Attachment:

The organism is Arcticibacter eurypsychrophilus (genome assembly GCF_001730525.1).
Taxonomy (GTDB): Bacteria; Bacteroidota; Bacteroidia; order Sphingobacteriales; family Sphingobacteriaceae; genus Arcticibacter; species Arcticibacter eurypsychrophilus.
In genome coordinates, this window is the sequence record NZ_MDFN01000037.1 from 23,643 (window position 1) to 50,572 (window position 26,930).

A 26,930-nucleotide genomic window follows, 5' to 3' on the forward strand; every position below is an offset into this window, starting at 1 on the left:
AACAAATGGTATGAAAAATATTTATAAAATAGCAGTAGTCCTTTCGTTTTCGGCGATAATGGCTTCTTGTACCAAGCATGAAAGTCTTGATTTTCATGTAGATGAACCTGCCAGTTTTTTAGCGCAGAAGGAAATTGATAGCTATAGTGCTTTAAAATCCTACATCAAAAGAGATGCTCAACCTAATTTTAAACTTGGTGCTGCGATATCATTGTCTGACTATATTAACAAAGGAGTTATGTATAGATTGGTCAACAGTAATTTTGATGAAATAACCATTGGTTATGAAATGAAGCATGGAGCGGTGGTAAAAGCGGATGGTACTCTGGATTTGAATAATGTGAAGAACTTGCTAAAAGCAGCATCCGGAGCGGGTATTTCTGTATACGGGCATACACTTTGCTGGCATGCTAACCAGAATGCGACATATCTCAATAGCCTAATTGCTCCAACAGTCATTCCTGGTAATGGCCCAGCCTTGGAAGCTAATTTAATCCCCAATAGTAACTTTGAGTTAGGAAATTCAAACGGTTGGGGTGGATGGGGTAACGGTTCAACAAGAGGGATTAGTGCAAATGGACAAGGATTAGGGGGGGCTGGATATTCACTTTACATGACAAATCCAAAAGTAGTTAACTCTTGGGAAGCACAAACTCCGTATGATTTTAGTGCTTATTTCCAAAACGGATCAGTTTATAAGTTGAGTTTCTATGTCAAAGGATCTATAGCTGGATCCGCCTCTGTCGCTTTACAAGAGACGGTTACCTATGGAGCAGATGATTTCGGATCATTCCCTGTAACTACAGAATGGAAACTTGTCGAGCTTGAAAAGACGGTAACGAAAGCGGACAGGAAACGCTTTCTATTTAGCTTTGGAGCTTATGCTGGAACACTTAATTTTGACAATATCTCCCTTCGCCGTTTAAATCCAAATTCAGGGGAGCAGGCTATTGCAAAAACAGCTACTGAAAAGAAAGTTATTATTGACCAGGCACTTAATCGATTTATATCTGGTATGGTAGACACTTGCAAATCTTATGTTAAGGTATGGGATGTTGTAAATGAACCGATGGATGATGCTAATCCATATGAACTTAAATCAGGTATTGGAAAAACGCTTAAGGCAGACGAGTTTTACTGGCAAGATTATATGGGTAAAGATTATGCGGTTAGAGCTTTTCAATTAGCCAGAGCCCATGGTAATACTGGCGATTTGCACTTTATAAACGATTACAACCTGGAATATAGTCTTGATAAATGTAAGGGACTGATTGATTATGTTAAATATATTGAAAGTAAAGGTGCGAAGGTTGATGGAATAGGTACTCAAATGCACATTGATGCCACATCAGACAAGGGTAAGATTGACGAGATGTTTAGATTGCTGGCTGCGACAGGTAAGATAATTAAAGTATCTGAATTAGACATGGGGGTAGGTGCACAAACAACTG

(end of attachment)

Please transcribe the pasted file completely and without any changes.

The organism is Arcticibacter eurypsychrophilus (genome assembly GCF_001730525.1).
Taxonomy (GTDB): Bacteria; Bacteroidota; Bacteroidia; order Sphingobacteriales; family Sphingobacteriaceae; genus Arcticibacter; species Arcticibacter eurypsychrophilus.
In genome coordinates, this window is the sequence record NZ_MDFN01000037.1 from 23,643 (window position 1) to 50,572 (window position 26,930).

A 26,930-nucleotide genomic window follows, 5' to 3' on the forward strand; every position below is an offset into this window, starting at 1 on the left:
AACAAATGGTATGAAAAATATTTATAAAATAGCAGTAGTCCTTTCGTTTTCGGCGATAATGGCTTCTTGTACCAAGCATGAAAGTCTTGATTTTCATGTAGATGAACCTGCCAGTTTTTTAGCGCAGAAGGAAATTGATAGCTATAGTGCTTTAAAATCCTACATCAAAAGAGATGCTCAACCTAATTTTAAACTTGGTGCTGCGATATCATTGTCTGACTATATTAACAAAGGAGTTATGTATAGATTGGTCAACAGTAATTTTGATGAAATAACCATTGGTTATGAAATGAAGCATGGAGCGGTGGTAAAAGCGGATGGTACTCTGGATTTGAATAATGTGAAGAACTTGCTAAAAGCAGCATCCGGAGCGGGTATTTCTGTATACGGGCATACACTTTGCTGGCATGCTAACCAGAATGCGACATATCTCAATAGCCTAATTGCTCCAACAGTCATTCCTGGTAATGGCCCAGCCTTGGAAGCTAATTTAATCCCCAATAGTAACTTTGAGTTAGGAAATTCAAACGGTTGGGGTGGATGGGGTAACGGTTCAACAAGAGGGATTAGTGCAAATGGACAAGGATTAGGGGGGGCTGGATATTCACTTTACATGACAAATCCAAAAGTAGTTAACTCTTGGGAAGCACAAACTCCGTATGATTTTAGTGCTTATTTCCAAAACGGATCAGTTTATAAGTTGAGTTTCTATGTCAAAGGATCTATAGCTGGATCCGCCTCTGTCGCTTTACAAGAGACGGTTACCTATGGAGCAGATGATTTCGGATCATTCCCTGTAACTACAGAATGGAAACTTGTCGAGCTTGAAAAGACGGTAACGAAAGCGGACAGGAAACGCTTTCTATTTAGCTTTGGAGCTTATGCTGGAACACTTAATTTTGACAATATCTCCCTTCGCCGTTTAAATCCAAATTCAGGGGAGCAGGCTATTGCAAAAACAGCTACTGAAAAGAAAGTTATTATTGACCAGGCACTTAATCGATTTATATCTGGTATGGTAGACACTTGCAAATCTTATGTTAAGGTATGGGATGTTGTAAATGAACCGATGGATGATGCTAATCCATATGAACTTAAATCAGGTATTGGAAAAACGCTTAAGGCAGACGAGTTTTACTGGCAAGATTATATGGGTAAAGATTATGCGGTTAGAGCTTTTCAATTAGCCAGAGCCCATGGTAATACTGGCGATTTGCACTTTATAAACGATTACAACCTGGAATATAGTCTTGATAAATGTAAGGGACTGATTGATTATGTTAAATATATTGAAAGTAAAGGTGCGAAGGTTGATGGAATAGGTACTCAAATGCACATTGATGCCACATCAGACAAGGGTAAGATTGACGAGATGTTTAGATTGCTGGCTGCGACAGGTAAGATAATTAAAGTATCTGAATTAGACATGGGGGTAGGTGCACAAACAACTG